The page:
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Acute and chronic toxicity of technical-grade pesticides to glochidia and juveniles of freshwater mussels (unionidae)

Authors

  • Robert B. Bringolf,

    Corresponding author
    1. Department of Environmental and Molecular Toxicology, North Carolina State University, Campus Box 7633, Raleigh, North Carolina 27695-7633, USA
    • Department of Environmental and Molecular Toxicology, North Carolina State University, Campus Box 7633, Raleigh, North Carolina 27695-7633, USA
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  • W. Gregory Cope,

    1. Department of Environmental and Molecular Toxicology, North Carolina State University, Campus Box 7633, Raleigh, North Carolina 27695-7633, USA
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  • Chris B. Eads,

    1. Department of Population Health and Pathobiology, North Carolina State University, Campus Box 8401, Raleigh, North Carolina 27695-8401, USA
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  • Peter R. Lazaro,

    1. Department of Environmental and Molecular Toxicology, North Carolina State University, Campus Box 7633, Raleigh, North Carolina 27695-7633, USA
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  • M. Christopher Barnhart,

    1. Department of Biology, Missouri State University, Springfield, Missouri 65897, USA
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  • Damian Shea

    1. Department of Environmental and Molecular Toxicology, North Carolina State University, Campus Box 7633, Raleigh, North Carolina 27695-7633, USA
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Abstract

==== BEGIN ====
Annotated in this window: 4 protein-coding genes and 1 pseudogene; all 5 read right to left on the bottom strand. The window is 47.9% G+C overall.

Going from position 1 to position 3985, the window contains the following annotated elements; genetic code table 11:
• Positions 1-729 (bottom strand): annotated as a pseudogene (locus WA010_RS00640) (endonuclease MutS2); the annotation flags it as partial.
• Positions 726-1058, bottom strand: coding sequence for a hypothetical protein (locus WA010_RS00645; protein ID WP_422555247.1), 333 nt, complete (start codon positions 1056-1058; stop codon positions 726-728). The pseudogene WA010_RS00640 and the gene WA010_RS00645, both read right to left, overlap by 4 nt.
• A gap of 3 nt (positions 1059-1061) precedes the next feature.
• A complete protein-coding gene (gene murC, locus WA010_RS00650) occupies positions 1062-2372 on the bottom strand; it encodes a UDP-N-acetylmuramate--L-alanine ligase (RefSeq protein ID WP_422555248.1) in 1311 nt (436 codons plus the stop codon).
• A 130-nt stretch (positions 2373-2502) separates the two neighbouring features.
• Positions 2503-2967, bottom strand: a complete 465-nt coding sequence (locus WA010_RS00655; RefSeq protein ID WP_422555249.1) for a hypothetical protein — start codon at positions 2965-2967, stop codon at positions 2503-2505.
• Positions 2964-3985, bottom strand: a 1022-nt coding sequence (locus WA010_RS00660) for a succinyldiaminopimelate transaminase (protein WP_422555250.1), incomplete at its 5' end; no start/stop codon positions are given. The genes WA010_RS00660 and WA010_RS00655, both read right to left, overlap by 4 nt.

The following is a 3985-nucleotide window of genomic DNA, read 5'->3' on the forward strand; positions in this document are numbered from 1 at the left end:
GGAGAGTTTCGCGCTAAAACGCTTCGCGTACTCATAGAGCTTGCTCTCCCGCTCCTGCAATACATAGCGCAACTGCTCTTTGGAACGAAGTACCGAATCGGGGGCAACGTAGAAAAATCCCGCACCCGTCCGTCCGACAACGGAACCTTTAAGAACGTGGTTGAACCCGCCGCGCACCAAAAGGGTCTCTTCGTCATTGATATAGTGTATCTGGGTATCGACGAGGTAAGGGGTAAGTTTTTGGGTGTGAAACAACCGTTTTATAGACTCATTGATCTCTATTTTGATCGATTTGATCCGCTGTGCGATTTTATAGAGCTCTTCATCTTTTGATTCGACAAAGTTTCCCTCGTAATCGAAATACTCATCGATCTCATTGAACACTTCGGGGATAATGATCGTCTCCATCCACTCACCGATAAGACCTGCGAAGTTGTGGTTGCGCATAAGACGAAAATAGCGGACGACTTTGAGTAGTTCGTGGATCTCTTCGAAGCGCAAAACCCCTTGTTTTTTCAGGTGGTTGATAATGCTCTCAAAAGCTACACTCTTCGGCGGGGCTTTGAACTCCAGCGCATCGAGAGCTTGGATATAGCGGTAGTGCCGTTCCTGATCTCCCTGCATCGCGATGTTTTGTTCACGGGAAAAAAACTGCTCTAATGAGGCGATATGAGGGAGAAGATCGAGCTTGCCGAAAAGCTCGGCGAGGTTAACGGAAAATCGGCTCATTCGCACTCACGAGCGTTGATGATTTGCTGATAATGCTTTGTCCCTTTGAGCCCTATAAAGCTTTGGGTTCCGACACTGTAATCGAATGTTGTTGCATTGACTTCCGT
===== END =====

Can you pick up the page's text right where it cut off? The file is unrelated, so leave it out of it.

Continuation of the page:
Chemical contaminants are among many potential factors involved in the decline of freshwater mussel populations in North America, and the effects of pesticides on early life stages of unionid mussels are largely unknown. The objective of this study was to determine the toxicity of technical-grade current-use pesticides to glochidia and juvenile life stages of freshwater mussels. We performed acute toxicity tests with glochidia (five species) and juveniles (two species) exposed to a suite of current-use pesticides including herbicides (atrazine and pendimethalin), insecticides (fipronil and permethrin), and a reference toxicant (NaCl). Because of limited availability of test organisms, not all species were tested with all pesticides. Toxicity tests with fungicides (chlorothalonil, propiconazole, and pyraclostrobin) were performed with one species (Lampsilis siliquoidea). Lampsilis siliquoidea glochidia and juveniles were highly sensitive to the fungicides tested but the technical-grade herbicides and insecticides, at concentrations approaching water solubility, were not acutely toxic to this or the other unionid species. In a 21-d chronic test with four-month-old juvenile L. siliquoidea, the 21-d median effective concentration (EC50) with atrazine was 4.3 mg/L and in atrazine treatments ≥3.8 mg/L mussel growth was significantly less than controls. The relatively high sensitivity of L. siliquoidea to chlorothalonil, propiconazole, and pyraclostrobin is similar to that reported for other aquatic organisms commonly used for toxicity testing. The relative risk associated with acute exposure of early life stages of mussels to technical-grade atrazine, pendimethalin, fipronil, and permethrin is likely low; however, survival and growth results with juvenile L. siliquoidea indicate that chronic exposure to high concentrations (≥3.8 mg/L) of atrazine may have the potential to impact mussel populations and warrants further investigation.

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